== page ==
Firstly, it will make you smell bad. Imagine getting out of the shower and lathering yourself with that sweet rancid salami smell...
Secondly, it may cause your skin to break out. You might even develop terrible rash, especially if you have sensitive skin.
Thirdly, use common sense and don't use it. You wouldn't put food that has gone bad into your body, why would you use a product that has gone bad on your skin?
How To Properly Store Your Essential Oil?
Proper storage will ensure long shelf life and prevent the oil from going bad. Here are some quick storage tips:
What To Do With Rancid Rosehip Oil?
Short answer - throw it away; long answer - you don't really have to... let me explain.
Of course, you should not put rancid rosehip oil onto your skin, but you don't have to throw it away, you can repurpose it:
1. Make A Soap
Yes, the oil will start to smell bad, and the soap might stink a bit, but you can use to on your laundry instead of your hands (obviously not the greatest idea ever but hey, it's something!).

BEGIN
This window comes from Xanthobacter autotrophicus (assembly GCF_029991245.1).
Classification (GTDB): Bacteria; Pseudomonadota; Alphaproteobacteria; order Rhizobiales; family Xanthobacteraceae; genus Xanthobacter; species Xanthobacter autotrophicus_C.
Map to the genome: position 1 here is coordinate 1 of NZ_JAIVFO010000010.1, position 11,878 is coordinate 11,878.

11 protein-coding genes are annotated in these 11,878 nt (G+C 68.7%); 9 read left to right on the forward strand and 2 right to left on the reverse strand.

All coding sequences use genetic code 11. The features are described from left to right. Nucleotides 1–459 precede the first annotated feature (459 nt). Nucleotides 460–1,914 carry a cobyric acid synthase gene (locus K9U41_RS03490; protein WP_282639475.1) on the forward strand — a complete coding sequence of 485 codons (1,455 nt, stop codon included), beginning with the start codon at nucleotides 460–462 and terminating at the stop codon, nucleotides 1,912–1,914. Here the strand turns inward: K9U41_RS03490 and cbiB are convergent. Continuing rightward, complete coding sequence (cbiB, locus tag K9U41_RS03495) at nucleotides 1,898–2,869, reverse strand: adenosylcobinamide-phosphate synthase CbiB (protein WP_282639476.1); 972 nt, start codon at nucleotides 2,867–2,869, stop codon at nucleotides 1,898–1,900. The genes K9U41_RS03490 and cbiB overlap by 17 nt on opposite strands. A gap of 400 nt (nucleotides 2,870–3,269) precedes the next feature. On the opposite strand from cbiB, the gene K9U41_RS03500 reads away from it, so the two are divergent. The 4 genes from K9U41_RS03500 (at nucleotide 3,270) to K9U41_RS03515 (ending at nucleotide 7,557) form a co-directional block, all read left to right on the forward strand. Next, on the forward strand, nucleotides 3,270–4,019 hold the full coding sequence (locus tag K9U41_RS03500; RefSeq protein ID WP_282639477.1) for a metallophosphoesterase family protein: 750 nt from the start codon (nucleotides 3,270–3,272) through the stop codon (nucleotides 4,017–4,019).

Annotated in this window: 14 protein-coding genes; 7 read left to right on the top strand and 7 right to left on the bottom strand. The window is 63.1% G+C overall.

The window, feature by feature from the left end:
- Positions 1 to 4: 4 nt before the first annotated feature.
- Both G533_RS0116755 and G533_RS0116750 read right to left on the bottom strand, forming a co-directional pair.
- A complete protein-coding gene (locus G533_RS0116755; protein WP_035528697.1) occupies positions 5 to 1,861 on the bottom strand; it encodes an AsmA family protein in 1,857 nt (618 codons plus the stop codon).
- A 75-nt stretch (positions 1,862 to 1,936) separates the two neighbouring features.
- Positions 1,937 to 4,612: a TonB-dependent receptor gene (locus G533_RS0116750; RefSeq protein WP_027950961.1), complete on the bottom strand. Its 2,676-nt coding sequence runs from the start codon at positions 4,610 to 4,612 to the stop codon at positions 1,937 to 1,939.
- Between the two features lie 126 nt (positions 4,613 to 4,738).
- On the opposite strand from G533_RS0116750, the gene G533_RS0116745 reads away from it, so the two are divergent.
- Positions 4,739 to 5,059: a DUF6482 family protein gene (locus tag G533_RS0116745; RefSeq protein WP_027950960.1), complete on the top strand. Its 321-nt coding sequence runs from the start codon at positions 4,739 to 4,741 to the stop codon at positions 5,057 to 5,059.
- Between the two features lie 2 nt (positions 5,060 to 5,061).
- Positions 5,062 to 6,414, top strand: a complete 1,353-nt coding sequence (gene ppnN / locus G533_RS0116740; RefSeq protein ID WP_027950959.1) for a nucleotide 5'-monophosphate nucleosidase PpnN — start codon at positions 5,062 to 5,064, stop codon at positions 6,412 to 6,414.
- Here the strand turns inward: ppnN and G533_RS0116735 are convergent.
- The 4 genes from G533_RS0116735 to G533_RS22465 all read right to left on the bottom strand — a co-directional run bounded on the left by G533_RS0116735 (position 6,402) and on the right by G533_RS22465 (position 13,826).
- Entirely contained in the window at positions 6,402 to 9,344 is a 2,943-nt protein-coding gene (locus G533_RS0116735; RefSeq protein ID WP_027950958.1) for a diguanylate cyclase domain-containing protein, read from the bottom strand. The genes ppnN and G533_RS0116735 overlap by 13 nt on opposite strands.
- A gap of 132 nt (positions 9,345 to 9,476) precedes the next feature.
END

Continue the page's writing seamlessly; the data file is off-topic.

2. Aroma Lamps
Another awesome idea, aren't I on a roll here! But if you are desperate, you can use the oil instead of the wax in your aroma candle or lamp. Never tried it though, let me know how that worked out for you 🙂
Now, this is something I've tried, and I can tell you it's not such a bad idea. You can use your rancid oil to polish your shoes (instead of vaseline for example). The oil will give them a niche shine and might even help get the stains out.
- Totani, Nagao, Burenjargal, Munkhjargal, Yawata, Miho, Ojiri, & Yuko. (2008). Chemical properties and cytotoxicity of thermally oxidized oil. Journal of Oleo Science. https://www.researchgate.net/
- Eng, M. (7 March 2012). “Has your food gone rancid? Consumers may have a kitchen full of dangerous products and not know it.” Chicago Tribune.
- Christensen LP. Galactolipids as potential health-promoting compounds in vegetable foods. Recent Pat Food Nutr Agric 2009;1:50–8.
- Kharazmi A, Winther K. Rosehip inhibits chemotaxis and chemiluminescence of human peripheral blood neutrophils in vitro and reduces certain inflammatory parameters in vivo. Inflammopharmacology 1999;7:377–86.
- Mabey R. The New Age Herbalist. New York, NY: Gaia books; 1988:106.
- The Wild Rose Scientific Herbal. Calgary, AB: Wild Rose College of Natural Healing; 1991: 293-295.